Below is my attempt to develop a simple yet effective predictive metric for determining game results.

**POINTS SQUARED PER YARD (P2PY)**

Through combination of the concepts of efficiency (YPP) and productivity (Points Per Game), we can establish Points Squared Per Yard (P2PY) from the simple equations below.

Offensive P2PY (OP2PY) = PPG * (PPG / YPG)

Defensive P2PY (DP2PY) = PPGA * (PPGA / YPGA)

P2PY Differential = OP2PY – DP2PY

As you can see, the difference in P2PY versus YPP is two-fold. First, instead of yards per play, I am using points per yard. Offenses inherently want to maximize the number of points they score. They don’t try to minimize the yards it takes to get points. Similarly, defenses try to minimize the points they give up and not maximize the yards they allow without giving up points. I feel that points per yard is a more intuitive ratio for what teams actually strive for. Second, rather than only using the efficiency metric, now we’re multiplying efficiency by total output or productivity – points per game.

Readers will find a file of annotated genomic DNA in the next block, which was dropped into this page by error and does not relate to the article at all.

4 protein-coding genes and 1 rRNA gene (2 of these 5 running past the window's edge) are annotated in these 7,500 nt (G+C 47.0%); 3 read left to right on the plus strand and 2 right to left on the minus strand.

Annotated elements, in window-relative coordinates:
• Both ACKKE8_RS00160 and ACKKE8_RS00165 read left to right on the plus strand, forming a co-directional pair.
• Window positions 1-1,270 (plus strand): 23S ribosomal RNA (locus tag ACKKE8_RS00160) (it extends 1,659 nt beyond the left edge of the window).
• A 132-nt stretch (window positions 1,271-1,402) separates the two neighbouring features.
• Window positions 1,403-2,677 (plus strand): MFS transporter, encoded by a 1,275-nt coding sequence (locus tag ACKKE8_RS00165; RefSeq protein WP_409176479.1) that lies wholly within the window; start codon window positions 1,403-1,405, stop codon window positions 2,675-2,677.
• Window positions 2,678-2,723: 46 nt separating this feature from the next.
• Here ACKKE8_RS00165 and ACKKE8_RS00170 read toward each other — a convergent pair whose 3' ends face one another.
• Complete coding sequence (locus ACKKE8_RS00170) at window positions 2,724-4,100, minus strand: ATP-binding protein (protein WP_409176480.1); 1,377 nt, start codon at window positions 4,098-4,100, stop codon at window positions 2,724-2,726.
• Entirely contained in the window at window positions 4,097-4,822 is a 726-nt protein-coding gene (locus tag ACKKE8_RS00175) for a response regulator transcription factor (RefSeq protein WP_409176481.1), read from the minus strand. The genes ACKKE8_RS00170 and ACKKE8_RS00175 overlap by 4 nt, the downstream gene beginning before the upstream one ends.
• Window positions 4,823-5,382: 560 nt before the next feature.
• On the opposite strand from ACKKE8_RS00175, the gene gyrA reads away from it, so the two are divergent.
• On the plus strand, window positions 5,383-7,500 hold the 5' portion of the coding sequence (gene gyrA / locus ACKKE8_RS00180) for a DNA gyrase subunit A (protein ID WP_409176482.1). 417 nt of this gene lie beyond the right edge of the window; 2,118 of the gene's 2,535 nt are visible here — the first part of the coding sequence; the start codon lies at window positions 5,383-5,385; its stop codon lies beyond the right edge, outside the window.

Similarly to Chou’s use of YPP, here we will also have offensive (OP2PY) and defensive ratings (DP2PY) along with the overall (P2PY Differential). When it comes to trying to build predictive power into this measurement, all three of these calculations will be used.

**INITIAL ANALYSIS OF YPP and P2PY**

I wanted to compare the new P2PY calculation to YPP. To do so, I analyzed YPP differential on a wider data set than Chou originally used: all of the FBS offensive and defensive stats from 2006 – 2015, which were taken from Yahoo!. As a note, teams that entered FBS during this time are included only for their full FBS years but not prior. Also, it is noted that these data are full season averages, without including a strength of schedule adjustment, and don’t necessarily reflect how a team may have improved or depreciated through the course of a season.